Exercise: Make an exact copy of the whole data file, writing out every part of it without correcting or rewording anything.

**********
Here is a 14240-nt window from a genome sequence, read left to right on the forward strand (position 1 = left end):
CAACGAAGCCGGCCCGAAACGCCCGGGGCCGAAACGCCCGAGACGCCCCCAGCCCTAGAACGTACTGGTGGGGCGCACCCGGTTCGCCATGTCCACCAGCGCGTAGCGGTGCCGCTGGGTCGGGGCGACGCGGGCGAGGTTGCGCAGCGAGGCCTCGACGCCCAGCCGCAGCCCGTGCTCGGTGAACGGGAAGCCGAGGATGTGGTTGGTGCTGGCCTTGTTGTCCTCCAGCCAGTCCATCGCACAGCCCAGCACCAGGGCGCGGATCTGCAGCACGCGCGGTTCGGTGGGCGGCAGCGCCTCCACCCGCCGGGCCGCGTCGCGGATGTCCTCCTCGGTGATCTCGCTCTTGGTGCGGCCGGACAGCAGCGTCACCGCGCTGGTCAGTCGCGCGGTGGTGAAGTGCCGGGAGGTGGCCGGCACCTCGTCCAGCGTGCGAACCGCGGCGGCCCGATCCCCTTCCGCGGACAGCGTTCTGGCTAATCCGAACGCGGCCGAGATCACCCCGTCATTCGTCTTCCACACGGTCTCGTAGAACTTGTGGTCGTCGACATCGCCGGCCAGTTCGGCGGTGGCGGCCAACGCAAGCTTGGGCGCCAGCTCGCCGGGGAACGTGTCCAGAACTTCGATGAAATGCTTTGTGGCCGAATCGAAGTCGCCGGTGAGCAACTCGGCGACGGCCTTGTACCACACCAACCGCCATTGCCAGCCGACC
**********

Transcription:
Here is a 14240-nt window from a genome sequence, read left to right on the forward strand (position 1 = left end):
CAACGAAGCCGGCCCGAAACGCCCGGGGCCGAAACGCCCGAGACGCCCCCAGCCCTAGAACGTACTGGTGGGGCGCACCCGGTTCGCCATGTCCACCAGCGCGTAGCGGTGCCGCTGGGTCGGGGCGACGCGGGCGAGGTTGCGCAGCGAGGCCTCGACGCCCAGCCGCAGCCCGTGCTCGGTGAACGGGAAGCCGAGGATGTGGTTGGTGCTGGCCTTGTTGTCCTCCAGCCAGTCCATCGCACAGCCCAGCACCAGGGCGCGGATCTGCAGCACGCGCGGTTCGGTGGGCGGCAGCGCCTCCACCCGCCGGGCCGCGTCGCGGATGTCCTCCTCGGTGATCTCGCTCTTGGTGCGGCCGGACAGCAGCGTCACCGCGCTGGTCAGTCGCGCGGTGGTGAAGTGCCGGGAGGTGGCCGGCACCTCGTCCAGCGTGCGAACCGCGGCGGCCCGATCCCCTTCCGCGGACAGCGTTCTGGCTAATCCGAACGCGGCCGAGATCACCCCGTCATTCGTCTTCCACACGGTCTCGTAGAACTTGTGGTCGTCGACATCGCCGGCCAGTTCGGCGGTGGCGGCCAACGCAAGCTTGGGCGCCAGCTCGCCGGGGAACGTGTCCAGAACTTCGATGAAATGCTTTGTGGCCGAATCGAAGTCGCCGGTGAGCAACTCGGCGACGGCCTTGTACCACACCAACCGCCATTGCCAGCCGACC